7 Tips For Quitting Weed During COVID-19 Social Distancing

During this time of COVID-19 uncertainty, everyone likely has a different way of dealing with the issue. Some people use the time for things like spending time with the family or catching up on yard work. Others may play video games or use the time to make a plan for the future. However, a large number of people are turning to marijuana to cope with life during social distancing.

Smoking marijuana often isn’t recommended. You can become addicted to weed and altering your mind consistently can cause you to feel detached, aloof, or fatigued. If you’ve been smoking marijuana frequently, perhaps it’s time to cut back or give it up entirely.

To give you some help and guidance in your journey to stop smoking weed, here are 7 tips that can help get you on the right path to stop smoking during social distancing.

1- Get Rid Of What You Have

The first and often most effective tip to stop smoking weed is to simply get rid of the supply that you have. It’s like if you want to give up candy. You gather up all the candy in the house and get rid of it. It’s the same with weed.

You can’t smoke weed if you don’t have any. Get rid of any paraphernalia too. It can be hard to fight the temptation of wanting to go and get more supply. However, if you’re committed to quitting, and you don’t have any weed in the house, it’ll be easier to resist that urge.

2- Distract Yourself

To get your mind off weed and why you enjoyed smoking it, you need to find some way to distract your mind from the thought of using it. This is a great time to do it during social distancing because there are many things you can do to pass the time. If you feel yourself having any urges to smoke when you are trying to quit, try activities like reading a book, watching television, or browsing the internet to get your mind off the issue. Go for a walk in your neighborhood. Start a project. Try all sorts of things to keep your mind occupied.

3- Have Clear Goals

If you want to stop using weed for no reason at all, it might be challenging for you to just stop. As is the case with stopping or starting other things, you need to have a clear set of goals to stick to if you want to see real results. Your goals can be as simple as stopping weed for health reasons. Or, do it so you can help get in better shape. Whatever your goal is, make sure it is meaningful enough to keep you motivated to act.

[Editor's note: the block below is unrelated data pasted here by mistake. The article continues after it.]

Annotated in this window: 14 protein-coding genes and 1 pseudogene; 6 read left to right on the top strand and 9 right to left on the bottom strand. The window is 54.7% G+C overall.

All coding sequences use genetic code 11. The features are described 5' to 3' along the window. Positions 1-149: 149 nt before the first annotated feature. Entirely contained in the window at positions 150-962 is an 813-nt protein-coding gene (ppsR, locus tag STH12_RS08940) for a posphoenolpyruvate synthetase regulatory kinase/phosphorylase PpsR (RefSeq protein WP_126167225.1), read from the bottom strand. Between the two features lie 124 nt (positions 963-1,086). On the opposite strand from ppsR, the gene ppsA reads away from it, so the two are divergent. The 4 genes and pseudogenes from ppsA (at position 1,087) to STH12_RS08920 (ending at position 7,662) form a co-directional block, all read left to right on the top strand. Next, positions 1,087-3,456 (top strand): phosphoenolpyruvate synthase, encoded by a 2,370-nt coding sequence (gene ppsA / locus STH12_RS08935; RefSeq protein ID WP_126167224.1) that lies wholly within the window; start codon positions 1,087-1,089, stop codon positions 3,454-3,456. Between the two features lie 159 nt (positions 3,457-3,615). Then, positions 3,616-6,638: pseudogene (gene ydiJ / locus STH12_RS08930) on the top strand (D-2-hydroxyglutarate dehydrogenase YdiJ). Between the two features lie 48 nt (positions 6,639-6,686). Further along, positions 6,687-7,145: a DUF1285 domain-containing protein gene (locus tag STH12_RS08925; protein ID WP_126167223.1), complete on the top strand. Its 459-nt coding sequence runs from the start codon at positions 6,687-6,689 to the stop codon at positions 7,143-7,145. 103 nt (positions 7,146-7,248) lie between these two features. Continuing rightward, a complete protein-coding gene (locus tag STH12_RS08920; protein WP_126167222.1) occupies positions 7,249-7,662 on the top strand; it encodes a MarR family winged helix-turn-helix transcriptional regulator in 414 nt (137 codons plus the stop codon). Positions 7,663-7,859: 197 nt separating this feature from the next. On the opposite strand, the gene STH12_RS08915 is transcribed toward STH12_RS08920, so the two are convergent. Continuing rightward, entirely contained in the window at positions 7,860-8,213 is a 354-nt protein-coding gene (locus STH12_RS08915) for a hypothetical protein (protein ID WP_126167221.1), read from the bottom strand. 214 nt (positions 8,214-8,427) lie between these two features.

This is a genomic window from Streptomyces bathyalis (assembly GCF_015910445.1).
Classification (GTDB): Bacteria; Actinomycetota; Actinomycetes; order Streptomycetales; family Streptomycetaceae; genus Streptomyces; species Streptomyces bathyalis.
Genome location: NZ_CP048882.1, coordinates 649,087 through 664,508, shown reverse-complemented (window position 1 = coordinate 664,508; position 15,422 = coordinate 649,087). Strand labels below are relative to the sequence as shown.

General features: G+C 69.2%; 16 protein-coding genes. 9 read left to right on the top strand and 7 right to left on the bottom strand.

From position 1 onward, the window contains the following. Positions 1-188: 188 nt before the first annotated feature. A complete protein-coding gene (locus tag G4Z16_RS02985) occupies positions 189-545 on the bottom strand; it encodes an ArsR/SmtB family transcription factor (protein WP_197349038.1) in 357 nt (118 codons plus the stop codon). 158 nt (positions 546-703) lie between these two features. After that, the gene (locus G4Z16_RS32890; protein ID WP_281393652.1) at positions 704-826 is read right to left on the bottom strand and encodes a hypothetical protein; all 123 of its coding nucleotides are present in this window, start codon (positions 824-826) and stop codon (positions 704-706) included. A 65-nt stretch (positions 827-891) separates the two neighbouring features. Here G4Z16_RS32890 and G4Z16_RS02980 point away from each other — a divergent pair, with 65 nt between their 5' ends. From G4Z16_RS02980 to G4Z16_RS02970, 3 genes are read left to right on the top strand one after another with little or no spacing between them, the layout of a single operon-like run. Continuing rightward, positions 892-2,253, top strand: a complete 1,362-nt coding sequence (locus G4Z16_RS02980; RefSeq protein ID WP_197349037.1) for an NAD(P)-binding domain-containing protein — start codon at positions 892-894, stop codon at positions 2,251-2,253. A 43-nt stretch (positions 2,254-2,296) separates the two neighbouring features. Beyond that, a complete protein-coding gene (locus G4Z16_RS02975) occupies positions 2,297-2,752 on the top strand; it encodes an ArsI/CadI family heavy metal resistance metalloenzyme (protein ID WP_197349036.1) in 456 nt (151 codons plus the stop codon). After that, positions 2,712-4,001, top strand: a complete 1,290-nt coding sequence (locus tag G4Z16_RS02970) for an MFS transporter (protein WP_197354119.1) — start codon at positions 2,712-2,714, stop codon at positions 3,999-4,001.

4- Don’t Attend Events With Weed

Depending on your social distancing guidelines, you may be able to go to events with other people. This is great for your mind because it allows you to socialize with other people and can help distract you from any urges. However, for the events to actually help you, you need to make sure that there is no weed there. If you are trying to quit and then go to a party with tons of weed, trying to resist the urge to not use it is going to feel nearly impossible.

5- Make Yourself Accountable With Others

If this goal is really meaningful to you and you want to ensure you see it through, setting up an accountability system with others can be very helpful. If you are close with people who want to see you do well and be happy, tell them what you are trying to do and what your plan is. Once they have an idea of what it is you are looking to accomplish, ask them to help you reach your goal by holding you accountable. Ask them to keep you honest with quitting and even have them check to make sure you aren’t using any more weed.

You can also attend a recovery support group, such as Narcotics Anonymous. While the community groups may be on hold during Covid-19, there do offer online group meetings where you can video chat with others. This can give you wonderful support on your quitting endeavor, and keep you connected to others.

6- See A Therapist

If your addiction to weed is moderate to severe, you may want to consider reaching out to a therapist for help. While there is a general stigma around therapy, it is a great option for those who just need someone to talk to and help guide them on their journey. Everyone needs help in life at one time or another, so there’s no shame in reaching out to a professional counselor who is well-equipped to help.

A therapist can assign your action plans for stopping weed usage or they can just sit there and listen to help you understand why it is you really want to quit. A therapist can be a great asset to have when trying to quit anything.

7- Exercise

Many studies show several benefits from people with addictions to substances having surprisingly positive results when working out or exercising as a coping mechanism. Even though COVID-19 has closed many gyms, something as simple as going for a run or having a home workout can be all you need to get yourself distracted from using weed. There are also many fitness centers that are holding online exercise classes you can attend virtually.

Create a workout plan that makes you excited to workout. You might even want to find a workout buddy, such as your spouse or neighbor. As a bonus, you may find that you are looking and feeling better in general and have found working out to be a great addition to your life.

Are you wanting to quit weed? If so, take these tips into consideration. Life can be wonderful on the other side of marijuana addiction. Keep on your quitting path so you can live a life free from addiction.


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